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Marine Microorganisms: Cultivation Methods for Improving their Biotechnological Applications

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Culturing the uncultured marine microorganisms with innovative biotechnology

Microorganisms are running our ecosystems and could offer us bottomless novel antibiotics and alternative energy sources. Our understanding of marine microbial diversity applications is limited and the EU-funded MACUMBA project has dredged up revolutionary biotechnological methods to finally isolate and cultivate a treasure chest of uncultured marine microorganisms.

Climate Change and Environment icon Climate Change and Environment
Food and Natural Resources icon Food and Natural Resources
Health icon Health

European societies face global challenges from climate change, increasing CO2 levels, to energy and food crises that increasingly affect our everyday life. 70 % of our planet is covered in an ocean full of unlimited and hidden diverse microbes. These microorganisms provide food for higher organisms such as fish and are also responsible for the ‘carbon pump’ which counteracts the increase of CO2 levels and global warming. With 99.9% of the total number of species remaining unknown and 90 % of oceanic biomass being microscopic, it is crucial that we start to understand how these processes work in the microbiome. Within this context, MACUMBA’s (Marine microorganisms: Cultivation methods for improving their biotechnological applications) core mission has been to develop innovative techniques to isolate and culture the various marine microbial microorganisms - bacteria, archaea, and eukarya. ‘There has been little attention in microbiological education in isolating and culturing microorganisms and MACUMBA was among other things designed to revive these skills and the importance of keeping microorganisms in culture collections and biological resources for society,’ shares MACUMBA project coordinator Professor Lucas Stal. Using biotechnology to overcome culture changes Being able to determine, mimic and sample the natural conditions of hidden and hitherto unknown microorganisms was a major challenge. The sea is not homogenous and entails many different environments. To meet these challenges, MACUMBA decided to culture microorganisms as both pure and co-cultivation to find clues for new microorganisms, compounds and traits. In the past it was thought that microorganisms could be best understood as pure cultures by analysing nucleic acids (DNA and RNA). However this thinking has now shifted as microorganisms do not live alone in nature but rather provide each other with essential growth factors. As a result, MACUMBA used a whole range of innovative techniques on marine microbiome. Optical tweezers were developed for the isolation of single cells out of a mixture of single cells as was a “Survival Box” for collecting cyanobacteria to monitor their overall growth conditions, resilience and reaction to external cultivation strategies. ‘We extracted DNA and RNA from isolated microorganisms and analysed their genome and transcriptome in order to find clues for specific traits. We also extracted DNA and RNA from co-cultures and compared these with the pure cultures to get a clue of the interactions,’ underlines Professor Lucas Stal. Preservation of these isolated organisms proved to be another major challenge and the team made up of 22 partners from 12 EU countries focused on cryo-preservation in the form of liquid nitrogen vapour (-196oC), using various cryo-preservants (such DMSO, glycerol, methanol, and others) and various freezing protocols. Moving forward from MACUMBA The project officially ended in July 2016 with project partners uncovering thousands of biodiverse microorganisms such as the world’s smallest aquatic bacterium and new culture methods and collections all over Europe. Finding novel species and unravelling the mysteries of the ocean remains a huge challenge. Many more years of similar collaboration will be necessary to unlock the full potential of marine microbes as marketable products. Nevertheless, Professor Lucas Stal who is retiring, believes that this marks the beginning of new era. MACUMBA’s methods and techniques certainly now represent a significant first step towards making similar future wide-ranging research approaches that will sooner rather than later lead to pharmacological and biotechnological products.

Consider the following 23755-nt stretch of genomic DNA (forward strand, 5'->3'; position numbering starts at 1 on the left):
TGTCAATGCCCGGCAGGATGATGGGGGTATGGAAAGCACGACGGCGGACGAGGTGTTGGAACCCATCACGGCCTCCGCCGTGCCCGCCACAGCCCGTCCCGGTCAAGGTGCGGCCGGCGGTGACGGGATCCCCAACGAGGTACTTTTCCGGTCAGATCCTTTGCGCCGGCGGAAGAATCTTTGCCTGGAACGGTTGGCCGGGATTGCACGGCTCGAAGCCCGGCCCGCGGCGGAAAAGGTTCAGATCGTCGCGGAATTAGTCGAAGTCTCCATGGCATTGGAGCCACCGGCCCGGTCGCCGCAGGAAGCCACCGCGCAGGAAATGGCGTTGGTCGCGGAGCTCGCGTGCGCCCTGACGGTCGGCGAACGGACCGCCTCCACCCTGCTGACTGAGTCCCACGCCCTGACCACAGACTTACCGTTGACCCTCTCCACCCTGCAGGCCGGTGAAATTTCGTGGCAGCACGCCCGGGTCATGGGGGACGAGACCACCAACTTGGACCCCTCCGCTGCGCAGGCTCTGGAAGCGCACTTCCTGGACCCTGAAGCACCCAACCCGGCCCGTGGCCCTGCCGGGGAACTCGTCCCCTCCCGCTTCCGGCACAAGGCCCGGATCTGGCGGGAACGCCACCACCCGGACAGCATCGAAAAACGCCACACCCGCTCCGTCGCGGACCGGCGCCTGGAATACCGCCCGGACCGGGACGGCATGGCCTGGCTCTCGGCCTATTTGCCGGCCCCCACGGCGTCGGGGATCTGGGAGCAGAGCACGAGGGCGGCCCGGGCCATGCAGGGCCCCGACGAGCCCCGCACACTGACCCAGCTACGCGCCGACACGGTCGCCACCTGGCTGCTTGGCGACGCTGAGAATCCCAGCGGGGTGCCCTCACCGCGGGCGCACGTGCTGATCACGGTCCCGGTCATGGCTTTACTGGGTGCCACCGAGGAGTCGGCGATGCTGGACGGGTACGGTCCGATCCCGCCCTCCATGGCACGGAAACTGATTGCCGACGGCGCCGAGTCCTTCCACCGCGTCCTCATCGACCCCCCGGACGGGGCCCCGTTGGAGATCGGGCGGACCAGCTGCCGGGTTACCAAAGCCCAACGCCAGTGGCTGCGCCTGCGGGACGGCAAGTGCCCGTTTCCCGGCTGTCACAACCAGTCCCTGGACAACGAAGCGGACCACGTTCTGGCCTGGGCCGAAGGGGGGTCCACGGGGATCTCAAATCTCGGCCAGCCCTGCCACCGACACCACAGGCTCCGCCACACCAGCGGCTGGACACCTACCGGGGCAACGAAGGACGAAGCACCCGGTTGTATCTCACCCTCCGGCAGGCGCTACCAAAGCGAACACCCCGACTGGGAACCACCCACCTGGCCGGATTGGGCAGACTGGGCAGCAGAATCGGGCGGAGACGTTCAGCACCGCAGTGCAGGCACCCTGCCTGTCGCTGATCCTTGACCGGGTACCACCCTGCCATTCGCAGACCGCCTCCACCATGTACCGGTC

MACUMBA, health, marine biology, environment, society

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